Saree Not Saree: India 2013

It's funny how time and distance change you, the roads you take don't always lead you home.

I Am Not A Number

How could you not love these two faces....

How could you not love these two faces….

It has been a long time since I have been considered simply a face in the crowd, a number in a sea of unknown. Actually come to think of it, academically I have never been a number. Never had my intelligence reduced to a few simple digits. Never sat methodically required to listen for hours on end in a lecture hall where my absence was not noted. I have had a name, a face, and ideas to match them. The Indian education system has taught me to be thankful for that. For a semester I have sat, the only non Indian, listening to lectures where I am forced to memorize, verbatim, what the teacher tells me. Whether that was in my Ayurveda class where I was told there were no muscles in my face (FALSE), or in Sociology when my professor told me women chose to become lesbians to escape patriarchal society (EVEN MORE FALSE). There is no questioning their authority. So I sit. A number. So different from the rest, an American in a sea of Indian students. I will them to question the professor, but they sit motionless and let the ignorant wave of knowledge wash over them. I am just a number to them. We may experience the world differently, but in that classroom we are all just numbers.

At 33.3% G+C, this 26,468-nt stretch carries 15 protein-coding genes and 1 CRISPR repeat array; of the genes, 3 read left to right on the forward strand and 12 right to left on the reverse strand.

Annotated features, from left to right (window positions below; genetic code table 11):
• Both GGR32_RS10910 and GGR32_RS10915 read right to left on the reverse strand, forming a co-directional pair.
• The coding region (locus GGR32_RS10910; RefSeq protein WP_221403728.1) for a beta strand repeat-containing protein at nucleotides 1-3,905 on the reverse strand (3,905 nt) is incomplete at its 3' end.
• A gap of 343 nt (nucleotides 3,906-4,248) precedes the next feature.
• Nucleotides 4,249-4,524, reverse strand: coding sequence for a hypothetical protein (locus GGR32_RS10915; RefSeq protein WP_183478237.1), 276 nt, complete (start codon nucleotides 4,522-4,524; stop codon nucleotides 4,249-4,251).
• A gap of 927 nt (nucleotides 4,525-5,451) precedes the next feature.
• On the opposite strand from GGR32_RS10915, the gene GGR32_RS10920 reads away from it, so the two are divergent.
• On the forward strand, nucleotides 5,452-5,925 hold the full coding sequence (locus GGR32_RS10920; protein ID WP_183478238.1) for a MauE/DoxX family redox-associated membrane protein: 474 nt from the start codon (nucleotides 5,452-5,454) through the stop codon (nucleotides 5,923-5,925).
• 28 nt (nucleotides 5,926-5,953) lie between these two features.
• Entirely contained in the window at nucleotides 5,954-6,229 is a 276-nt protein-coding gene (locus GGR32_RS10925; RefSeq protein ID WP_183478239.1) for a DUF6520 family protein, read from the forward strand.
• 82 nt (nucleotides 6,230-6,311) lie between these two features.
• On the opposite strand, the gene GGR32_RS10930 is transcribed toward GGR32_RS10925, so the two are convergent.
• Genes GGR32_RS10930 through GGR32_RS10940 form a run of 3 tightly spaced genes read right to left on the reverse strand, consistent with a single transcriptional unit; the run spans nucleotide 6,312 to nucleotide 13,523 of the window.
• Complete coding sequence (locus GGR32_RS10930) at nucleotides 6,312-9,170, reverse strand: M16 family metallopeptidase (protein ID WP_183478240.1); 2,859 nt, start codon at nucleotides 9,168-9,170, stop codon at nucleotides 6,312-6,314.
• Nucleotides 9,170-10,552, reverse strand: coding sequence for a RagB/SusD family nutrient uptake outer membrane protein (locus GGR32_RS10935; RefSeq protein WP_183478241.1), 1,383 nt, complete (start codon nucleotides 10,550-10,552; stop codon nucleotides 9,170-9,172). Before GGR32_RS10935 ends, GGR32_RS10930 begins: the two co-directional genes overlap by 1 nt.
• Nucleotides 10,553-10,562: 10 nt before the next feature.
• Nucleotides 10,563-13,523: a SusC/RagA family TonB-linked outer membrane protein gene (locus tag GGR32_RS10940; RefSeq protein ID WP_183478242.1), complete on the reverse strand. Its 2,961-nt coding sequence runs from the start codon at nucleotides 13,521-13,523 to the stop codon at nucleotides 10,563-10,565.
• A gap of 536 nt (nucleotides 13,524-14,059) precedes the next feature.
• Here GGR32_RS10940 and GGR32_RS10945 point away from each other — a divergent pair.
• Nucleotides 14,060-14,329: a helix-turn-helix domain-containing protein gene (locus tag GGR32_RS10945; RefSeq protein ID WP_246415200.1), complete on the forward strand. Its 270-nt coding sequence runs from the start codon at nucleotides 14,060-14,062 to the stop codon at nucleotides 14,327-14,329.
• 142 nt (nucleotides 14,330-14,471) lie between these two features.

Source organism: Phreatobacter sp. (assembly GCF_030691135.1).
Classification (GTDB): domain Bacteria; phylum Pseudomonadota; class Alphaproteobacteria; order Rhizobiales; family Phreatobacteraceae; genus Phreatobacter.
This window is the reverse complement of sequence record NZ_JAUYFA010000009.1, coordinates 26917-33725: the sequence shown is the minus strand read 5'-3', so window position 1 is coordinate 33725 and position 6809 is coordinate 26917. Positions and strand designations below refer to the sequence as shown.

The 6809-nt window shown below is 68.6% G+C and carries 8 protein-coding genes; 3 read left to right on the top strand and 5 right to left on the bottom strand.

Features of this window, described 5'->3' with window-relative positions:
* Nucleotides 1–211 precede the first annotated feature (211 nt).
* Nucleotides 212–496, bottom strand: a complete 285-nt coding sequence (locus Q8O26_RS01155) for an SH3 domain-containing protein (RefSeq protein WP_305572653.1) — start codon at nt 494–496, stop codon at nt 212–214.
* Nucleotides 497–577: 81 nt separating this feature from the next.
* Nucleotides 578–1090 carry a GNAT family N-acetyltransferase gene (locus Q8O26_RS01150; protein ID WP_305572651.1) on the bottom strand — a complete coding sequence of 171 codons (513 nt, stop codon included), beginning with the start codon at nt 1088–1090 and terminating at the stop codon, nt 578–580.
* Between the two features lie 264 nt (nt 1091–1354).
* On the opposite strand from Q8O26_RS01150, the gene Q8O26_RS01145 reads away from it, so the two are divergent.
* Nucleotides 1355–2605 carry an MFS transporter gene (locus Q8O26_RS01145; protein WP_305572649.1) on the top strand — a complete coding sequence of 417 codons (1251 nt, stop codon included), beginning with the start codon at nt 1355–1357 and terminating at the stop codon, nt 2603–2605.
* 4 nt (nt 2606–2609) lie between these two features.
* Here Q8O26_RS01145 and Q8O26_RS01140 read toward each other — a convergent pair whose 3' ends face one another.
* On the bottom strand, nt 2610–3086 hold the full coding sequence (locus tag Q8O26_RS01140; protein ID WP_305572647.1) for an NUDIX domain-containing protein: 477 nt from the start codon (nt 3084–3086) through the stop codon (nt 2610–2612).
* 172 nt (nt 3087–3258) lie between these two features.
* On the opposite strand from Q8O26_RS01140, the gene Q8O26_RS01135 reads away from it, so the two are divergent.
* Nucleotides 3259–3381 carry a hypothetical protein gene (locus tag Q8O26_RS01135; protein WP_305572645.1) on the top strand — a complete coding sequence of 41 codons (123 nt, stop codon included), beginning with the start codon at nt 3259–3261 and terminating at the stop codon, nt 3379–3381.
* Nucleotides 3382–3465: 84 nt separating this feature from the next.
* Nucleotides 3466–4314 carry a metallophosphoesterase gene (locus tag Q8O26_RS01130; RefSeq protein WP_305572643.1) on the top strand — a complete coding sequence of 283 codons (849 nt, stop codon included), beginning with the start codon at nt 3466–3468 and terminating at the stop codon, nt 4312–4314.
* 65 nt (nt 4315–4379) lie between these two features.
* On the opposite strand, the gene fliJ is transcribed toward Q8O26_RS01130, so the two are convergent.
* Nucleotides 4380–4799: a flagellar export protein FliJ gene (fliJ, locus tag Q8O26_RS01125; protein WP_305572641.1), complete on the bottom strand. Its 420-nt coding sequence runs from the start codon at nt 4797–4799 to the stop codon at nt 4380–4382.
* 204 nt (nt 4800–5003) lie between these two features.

I walked into my final exam today and there were stickers on the desks with numbers. My number means so little to me, I have not cared to memorize it or even carry the card that displays it proudly across my photo. Every other person in the classroom had no issue finding their assigned desk, as they have reduced themselves to that number. I had to walk to the office to have someone look up my number in order for me to take my exam. I wrote my name in all caps at the top of my paper, an act of defiance. Yet in small script below was my number, my identity. I have learned that discussion is a¬†privilege, office hours a luxury, and tea and snacks at a professor’s house is once in a lifetime. Never again will I take for granted the relationships I have formed with those superior to me. I have the choice and ability to question and learn from them and they have the patience and understanding to possibly learn from me.


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This entry was posted on April 19, 2013 by .
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